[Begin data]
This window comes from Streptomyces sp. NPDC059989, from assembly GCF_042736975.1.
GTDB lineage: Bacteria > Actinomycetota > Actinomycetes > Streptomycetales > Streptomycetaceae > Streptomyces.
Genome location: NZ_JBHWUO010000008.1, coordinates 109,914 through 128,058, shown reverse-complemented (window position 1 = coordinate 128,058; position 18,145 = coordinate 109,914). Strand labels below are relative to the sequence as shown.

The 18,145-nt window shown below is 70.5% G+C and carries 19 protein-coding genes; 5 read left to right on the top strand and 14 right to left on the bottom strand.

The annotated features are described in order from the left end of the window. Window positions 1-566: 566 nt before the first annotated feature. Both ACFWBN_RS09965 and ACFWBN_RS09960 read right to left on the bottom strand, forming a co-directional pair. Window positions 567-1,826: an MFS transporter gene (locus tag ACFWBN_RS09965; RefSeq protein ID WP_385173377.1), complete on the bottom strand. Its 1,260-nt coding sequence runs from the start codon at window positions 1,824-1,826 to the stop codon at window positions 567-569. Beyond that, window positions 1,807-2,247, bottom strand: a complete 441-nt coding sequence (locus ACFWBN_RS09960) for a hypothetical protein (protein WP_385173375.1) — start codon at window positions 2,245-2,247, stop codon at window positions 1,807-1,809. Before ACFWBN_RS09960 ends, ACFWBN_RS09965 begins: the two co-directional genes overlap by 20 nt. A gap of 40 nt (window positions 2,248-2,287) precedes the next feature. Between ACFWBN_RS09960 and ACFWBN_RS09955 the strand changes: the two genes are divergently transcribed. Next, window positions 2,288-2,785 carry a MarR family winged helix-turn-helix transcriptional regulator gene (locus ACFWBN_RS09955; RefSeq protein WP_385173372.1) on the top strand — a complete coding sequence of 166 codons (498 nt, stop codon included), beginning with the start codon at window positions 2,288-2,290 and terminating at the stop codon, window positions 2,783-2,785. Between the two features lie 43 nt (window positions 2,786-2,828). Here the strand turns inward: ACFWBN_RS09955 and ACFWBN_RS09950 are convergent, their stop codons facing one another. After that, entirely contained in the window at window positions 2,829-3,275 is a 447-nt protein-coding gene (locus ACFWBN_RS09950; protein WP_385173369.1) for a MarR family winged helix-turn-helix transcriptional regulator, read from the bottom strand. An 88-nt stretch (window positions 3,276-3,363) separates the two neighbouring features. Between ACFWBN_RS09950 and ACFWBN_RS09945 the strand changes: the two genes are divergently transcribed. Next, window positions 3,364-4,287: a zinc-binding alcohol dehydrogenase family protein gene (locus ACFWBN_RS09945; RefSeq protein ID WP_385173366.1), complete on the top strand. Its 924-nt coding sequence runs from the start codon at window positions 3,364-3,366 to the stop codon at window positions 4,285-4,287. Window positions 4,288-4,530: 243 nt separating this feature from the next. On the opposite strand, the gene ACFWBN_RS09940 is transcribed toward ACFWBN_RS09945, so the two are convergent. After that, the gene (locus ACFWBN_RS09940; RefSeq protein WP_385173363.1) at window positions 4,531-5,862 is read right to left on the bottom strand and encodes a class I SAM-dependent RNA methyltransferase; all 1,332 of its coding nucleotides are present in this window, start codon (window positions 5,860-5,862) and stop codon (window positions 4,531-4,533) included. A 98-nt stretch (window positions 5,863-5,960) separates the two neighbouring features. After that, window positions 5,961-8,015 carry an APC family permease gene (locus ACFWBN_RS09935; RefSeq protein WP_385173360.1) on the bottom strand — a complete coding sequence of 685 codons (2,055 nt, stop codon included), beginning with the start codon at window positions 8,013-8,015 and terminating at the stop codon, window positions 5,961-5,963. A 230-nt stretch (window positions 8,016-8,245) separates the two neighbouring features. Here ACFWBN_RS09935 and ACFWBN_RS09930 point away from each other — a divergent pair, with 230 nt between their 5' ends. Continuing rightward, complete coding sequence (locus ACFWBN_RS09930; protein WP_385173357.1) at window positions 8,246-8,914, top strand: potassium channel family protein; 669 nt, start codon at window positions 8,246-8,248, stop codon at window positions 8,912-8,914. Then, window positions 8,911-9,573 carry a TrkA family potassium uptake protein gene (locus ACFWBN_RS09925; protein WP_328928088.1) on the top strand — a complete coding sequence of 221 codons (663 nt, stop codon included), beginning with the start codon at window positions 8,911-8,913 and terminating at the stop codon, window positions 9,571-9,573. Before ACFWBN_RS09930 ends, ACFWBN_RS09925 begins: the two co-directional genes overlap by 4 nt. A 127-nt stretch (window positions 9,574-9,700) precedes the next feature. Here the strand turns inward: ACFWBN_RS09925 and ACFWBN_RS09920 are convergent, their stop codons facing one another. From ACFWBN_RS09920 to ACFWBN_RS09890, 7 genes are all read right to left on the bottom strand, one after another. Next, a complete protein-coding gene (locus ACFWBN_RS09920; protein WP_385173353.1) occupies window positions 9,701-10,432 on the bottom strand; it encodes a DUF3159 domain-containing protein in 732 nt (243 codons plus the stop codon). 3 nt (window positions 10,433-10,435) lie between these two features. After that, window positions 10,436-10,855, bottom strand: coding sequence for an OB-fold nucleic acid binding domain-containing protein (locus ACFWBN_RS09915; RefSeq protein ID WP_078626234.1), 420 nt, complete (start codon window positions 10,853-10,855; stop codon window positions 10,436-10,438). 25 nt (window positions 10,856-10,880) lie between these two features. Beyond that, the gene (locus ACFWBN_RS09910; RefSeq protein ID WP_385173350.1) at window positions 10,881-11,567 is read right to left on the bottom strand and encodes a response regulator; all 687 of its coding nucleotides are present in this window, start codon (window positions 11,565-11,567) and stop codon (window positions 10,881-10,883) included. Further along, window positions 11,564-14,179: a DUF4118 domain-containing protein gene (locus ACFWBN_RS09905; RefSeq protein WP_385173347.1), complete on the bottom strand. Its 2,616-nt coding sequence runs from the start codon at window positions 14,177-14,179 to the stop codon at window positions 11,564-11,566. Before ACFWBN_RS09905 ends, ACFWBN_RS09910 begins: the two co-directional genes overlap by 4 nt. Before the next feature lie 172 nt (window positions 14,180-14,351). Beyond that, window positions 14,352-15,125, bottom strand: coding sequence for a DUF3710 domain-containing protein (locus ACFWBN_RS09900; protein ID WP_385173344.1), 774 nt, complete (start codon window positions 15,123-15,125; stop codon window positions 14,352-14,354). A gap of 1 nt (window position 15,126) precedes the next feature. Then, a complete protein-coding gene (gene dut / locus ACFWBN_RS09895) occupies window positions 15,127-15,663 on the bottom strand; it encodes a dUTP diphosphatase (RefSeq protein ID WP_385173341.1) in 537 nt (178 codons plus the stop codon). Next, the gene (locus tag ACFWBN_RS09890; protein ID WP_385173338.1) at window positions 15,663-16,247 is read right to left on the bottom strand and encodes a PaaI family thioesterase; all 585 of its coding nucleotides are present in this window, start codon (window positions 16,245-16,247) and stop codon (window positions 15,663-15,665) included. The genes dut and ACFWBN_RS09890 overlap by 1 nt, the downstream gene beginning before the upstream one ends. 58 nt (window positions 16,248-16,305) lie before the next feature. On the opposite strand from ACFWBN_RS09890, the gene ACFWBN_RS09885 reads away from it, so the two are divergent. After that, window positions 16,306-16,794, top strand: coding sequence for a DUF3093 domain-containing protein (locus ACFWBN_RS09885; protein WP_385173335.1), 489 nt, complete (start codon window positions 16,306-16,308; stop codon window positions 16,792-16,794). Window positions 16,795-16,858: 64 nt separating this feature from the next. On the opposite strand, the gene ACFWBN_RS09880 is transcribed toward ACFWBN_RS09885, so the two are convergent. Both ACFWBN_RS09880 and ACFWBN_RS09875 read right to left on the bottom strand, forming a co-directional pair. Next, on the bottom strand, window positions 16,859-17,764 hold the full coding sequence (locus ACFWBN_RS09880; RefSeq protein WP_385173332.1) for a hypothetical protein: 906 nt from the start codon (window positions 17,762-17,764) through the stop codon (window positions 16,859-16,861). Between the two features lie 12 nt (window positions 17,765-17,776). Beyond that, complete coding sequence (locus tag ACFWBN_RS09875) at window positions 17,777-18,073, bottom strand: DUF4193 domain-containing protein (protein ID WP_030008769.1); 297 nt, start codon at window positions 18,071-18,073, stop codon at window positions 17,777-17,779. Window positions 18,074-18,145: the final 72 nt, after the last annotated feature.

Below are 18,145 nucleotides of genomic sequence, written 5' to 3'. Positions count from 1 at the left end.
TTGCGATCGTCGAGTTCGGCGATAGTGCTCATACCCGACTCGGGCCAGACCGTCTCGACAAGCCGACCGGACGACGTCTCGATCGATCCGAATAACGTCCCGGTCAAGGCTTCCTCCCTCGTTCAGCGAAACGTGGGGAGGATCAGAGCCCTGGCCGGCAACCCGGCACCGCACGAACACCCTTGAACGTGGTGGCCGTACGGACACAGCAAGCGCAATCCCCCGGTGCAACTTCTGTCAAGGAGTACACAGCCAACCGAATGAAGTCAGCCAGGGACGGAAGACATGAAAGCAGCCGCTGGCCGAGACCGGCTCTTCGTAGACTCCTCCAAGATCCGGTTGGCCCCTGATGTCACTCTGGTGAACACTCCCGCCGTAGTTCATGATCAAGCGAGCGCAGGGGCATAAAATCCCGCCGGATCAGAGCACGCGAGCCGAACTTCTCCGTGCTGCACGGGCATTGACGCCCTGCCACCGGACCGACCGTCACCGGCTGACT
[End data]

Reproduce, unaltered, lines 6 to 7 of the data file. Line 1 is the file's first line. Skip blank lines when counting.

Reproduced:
Below are 18,145 nucleotides of genomic sequence, written 5' to 3'. Positions count from 1 at the left end.
TTGCGATCGTCGAGTTCGGCGATAGTGCTCATACCCGACTCGGGCCAGACCGTCTCGACAAGCCGACCGGACGACGTCTCGATCGATCCGAATAACGTCCCGGTCAAGGCTTCCTCCCTCGTTCAGCGAAACGTGGGGAGGATCAGAGCCCTGGCCGGCAACCCGGCACCGCACGAACACCCTTGAACGTGGTGGCCGTACGGACACAGCAAGCGCAATCCCCCGGTGCAACTTCTGTCAAGGAGTACACAGCCAACCGAATGAAGTCAGCCAGGGACGGAAGACATGAAAGCAGCCGCTGGCCGAGACCGGCTCTTCGTAGACTCCTCCAAGATCCGGTTGGCCCCTGATGTCACTCTGGTGAACACTCCCGCCGTAGTTCATGATCAAGCGAGCGCAGGGGCATAAAATCCCGCCGGATCAGAGCACGCGAGCCGAACTTCTCCGTGCTGCACGGGCATTGACGCCCTGCCACCGGACCGACCGTCACCGGCTGACT